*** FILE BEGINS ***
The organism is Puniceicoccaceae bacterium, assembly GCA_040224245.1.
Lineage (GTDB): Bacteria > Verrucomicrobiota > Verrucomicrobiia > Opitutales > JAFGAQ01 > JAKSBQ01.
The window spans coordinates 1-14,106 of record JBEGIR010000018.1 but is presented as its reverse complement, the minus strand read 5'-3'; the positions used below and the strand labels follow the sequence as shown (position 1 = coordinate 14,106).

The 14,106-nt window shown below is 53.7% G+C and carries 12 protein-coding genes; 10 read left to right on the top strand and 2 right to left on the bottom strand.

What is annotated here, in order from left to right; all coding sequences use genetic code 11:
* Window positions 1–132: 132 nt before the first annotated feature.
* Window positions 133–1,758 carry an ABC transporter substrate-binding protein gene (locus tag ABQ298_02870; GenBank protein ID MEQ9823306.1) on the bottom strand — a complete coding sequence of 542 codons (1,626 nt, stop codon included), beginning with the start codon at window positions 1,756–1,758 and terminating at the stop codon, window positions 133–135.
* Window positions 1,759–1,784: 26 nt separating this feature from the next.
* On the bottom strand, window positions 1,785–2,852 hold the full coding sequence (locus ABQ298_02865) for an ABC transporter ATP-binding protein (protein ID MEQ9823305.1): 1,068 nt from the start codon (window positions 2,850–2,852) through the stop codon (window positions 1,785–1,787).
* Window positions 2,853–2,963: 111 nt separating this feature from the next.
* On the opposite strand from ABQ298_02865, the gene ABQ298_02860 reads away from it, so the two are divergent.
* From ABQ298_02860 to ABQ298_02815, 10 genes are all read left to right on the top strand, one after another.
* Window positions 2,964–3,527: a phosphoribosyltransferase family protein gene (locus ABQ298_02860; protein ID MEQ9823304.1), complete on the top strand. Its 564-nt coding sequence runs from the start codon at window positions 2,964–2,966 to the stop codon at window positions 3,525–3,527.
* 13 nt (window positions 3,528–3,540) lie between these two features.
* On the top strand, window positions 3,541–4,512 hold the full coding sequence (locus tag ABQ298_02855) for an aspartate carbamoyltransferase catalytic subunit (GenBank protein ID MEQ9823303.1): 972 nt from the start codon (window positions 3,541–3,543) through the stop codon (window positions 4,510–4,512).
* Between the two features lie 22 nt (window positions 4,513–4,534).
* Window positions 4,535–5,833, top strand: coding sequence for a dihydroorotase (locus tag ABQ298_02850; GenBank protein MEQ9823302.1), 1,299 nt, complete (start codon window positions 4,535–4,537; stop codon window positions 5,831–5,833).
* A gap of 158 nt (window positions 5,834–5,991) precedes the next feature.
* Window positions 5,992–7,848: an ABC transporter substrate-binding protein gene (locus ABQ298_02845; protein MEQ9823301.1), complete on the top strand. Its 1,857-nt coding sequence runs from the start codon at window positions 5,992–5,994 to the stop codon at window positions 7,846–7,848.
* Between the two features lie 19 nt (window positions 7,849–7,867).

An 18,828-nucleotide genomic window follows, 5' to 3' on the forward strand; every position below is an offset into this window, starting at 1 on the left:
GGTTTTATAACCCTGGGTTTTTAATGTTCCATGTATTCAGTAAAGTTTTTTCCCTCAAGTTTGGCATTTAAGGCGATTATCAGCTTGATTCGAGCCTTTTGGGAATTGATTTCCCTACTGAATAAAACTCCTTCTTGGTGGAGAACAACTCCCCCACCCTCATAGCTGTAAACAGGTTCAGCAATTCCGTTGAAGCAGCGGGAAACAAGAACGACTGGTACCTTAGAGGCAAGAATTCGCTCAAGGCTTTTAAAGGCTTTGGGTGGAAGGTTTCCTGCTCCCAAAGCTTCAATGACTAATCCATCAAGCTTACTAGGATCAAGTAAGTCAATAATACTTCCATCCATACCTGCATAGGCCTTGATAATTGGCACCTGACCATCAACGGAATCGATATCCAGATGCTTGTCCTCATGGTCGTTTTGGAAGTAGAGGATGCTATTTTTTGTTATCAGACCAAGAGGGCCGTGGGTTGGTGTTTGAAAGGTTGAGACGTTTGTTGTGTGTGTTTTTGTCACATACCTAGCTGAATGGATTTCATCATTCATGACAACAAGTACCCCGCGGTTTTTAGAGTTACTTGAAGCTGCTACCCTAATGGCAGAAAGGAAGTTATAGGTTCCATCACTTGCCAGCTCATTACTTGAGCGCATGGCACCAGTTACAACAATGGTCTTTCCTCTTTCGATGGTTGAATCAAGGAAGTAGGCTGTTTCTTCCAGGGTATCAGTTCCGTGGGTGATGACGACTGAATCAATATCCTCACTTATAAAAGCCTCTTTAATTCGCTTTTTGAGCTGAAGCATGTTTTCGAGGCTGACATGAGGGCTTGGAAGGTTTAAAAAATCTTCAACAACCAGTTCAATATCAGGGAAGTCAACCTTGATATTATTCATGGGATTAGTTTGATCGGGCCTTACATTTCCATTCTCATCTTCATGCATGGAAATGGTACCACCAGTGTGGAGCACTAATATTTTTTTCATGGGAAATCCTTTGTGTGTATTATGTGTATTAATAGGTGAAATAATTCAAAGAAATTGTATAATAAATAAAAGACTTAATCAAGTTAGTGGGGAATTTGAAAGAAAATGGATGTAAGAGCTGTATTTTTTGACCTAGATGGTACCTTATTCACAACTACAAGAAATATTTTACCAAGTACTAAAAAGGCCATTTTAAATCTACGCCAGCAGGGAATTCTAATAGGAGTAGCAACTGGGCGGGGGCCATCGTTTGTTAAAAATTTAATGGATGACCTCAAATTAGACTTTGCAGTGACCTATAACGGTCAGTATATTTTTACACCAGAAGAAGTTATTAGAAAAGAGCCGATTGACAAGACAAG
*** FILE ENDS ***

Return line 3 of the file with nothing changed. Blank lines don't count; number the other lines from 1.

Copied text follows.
The window spans coordinates 1-14,106 of record JBEGIR010000018.1 but is presented as its reverse complement, the minus strand read 5'-3'; the positions used below and the strand labels follow the sequence as shown (position 1 = coordinate 14,106).